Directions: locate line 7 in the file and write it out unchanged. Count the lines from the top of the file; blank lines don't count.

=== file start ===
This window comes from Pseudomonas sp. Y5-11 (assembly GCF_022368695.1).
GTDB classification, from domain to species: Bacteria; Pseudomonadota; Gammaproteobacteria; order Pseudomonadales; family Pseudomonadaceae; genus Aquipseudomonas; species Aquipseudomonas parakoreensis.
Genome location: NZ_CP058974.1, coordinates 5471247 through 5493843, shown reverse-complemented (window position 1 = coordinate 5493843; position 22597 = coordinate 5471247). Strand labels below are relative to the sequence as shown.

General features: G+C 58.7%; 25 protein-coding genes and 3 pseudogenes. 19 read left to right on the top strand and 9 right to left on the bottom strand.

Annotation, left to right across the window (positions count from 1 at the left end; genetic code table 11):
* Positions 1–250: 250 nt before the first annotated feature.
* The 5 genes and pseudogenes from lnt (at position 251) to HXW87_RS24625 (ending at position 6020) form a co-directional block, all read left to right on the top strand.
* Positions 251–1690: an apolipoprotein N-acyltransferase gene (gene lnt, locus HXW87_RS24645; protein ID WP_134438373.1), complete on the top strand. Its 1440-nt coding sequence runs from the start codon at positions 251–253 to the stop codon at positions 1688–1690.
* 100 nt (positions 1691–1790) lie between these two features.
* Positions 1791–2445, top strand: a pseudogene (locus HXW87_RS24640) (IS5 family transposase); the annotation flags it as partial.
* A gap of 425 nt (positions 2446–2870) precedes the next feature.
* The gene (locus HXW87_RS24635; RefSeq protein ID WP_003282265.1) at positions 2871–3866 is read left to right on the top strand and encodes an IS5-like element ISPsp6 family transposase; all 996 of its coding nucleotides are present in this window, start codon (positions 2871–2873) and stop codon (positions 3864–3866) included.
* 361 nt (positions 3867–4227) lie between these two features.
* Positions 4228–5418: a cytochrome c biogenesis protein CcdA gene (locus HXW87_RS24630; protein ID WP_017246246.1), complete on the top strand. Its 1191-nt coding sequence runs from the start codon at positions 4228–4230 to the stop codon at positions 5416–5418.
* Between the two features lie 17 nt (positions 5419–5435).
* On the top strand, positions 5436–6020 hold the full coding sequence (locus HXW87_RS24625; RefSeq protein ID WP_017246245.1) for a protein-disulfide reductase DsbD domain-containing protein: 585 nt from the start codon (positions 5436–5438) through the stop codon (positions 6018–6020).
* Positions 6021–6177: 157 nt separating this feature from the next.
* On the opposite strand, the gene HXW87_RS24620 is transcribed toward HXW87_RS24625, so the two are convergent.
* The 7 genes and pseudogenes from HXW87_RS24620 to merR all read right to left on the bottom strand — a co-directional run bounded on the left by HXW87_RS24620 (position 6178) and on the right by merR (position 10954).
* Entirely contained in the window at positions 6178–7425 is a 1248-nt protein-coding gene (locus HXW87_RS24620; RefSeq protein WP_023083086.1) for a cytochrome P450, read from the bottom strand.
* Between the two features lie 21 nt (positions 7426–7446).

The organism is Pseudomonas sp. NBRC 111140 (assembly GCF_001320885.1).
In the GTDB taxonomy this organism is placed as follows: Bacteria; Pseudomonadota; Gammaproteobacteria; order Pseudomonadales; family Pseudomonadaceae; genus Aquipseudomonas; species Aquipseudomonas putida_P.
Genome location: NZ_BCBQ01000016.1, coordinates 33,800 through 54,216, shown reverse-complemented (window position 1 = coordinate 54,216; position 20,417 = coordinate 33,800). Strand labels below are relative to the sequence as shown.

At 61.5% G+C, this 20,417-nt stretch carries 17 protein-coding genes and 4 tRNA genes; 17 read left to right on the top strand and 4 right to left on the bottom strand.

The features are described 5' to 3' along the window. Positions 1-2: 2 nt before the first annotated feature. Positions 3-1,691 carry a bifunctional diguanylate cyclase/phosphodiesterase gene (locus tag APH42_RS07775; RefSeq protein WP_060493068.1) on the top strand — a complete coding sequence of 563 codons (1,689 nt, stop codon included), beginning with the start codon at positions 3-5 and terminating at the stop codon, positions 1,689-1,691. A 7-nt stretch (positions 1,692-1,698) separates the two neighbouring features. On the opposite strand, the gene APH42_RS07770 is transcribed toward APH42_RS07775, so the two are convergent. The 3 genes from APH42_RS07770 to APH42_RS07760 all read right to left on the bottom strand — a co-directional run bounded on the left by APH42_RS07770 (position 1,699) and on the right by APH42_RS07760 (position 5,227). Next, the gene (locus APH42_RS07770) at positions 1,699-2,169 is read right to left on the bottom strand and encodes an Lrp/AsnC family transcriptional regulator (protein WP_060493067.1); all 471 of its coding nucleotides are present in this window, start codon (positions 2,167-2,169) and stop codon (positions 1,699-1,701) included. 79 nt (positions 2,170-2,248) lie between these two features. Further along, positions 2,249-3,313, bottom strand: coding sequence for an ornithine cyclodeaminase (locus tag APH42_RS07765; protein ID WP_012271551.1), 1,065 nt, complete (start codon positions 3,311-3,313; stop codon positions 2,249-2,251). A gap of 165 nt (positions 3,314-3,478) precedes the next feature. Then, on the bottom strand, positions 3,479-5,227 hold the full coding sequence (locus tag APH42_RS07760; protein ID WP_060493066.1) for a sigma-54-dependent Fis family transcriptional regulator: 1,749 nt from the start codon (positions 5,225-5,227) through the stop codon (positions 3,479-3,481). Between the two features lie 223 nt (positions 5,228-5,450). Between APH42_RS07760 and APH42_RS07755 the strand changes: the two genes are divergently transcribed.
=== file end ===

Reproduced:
* The 5 genes and pseudogenes from lnt (at position 251) to HXW87_RS24625 (ending at position 6020) form a co-directional block, all read left to right on the top strand.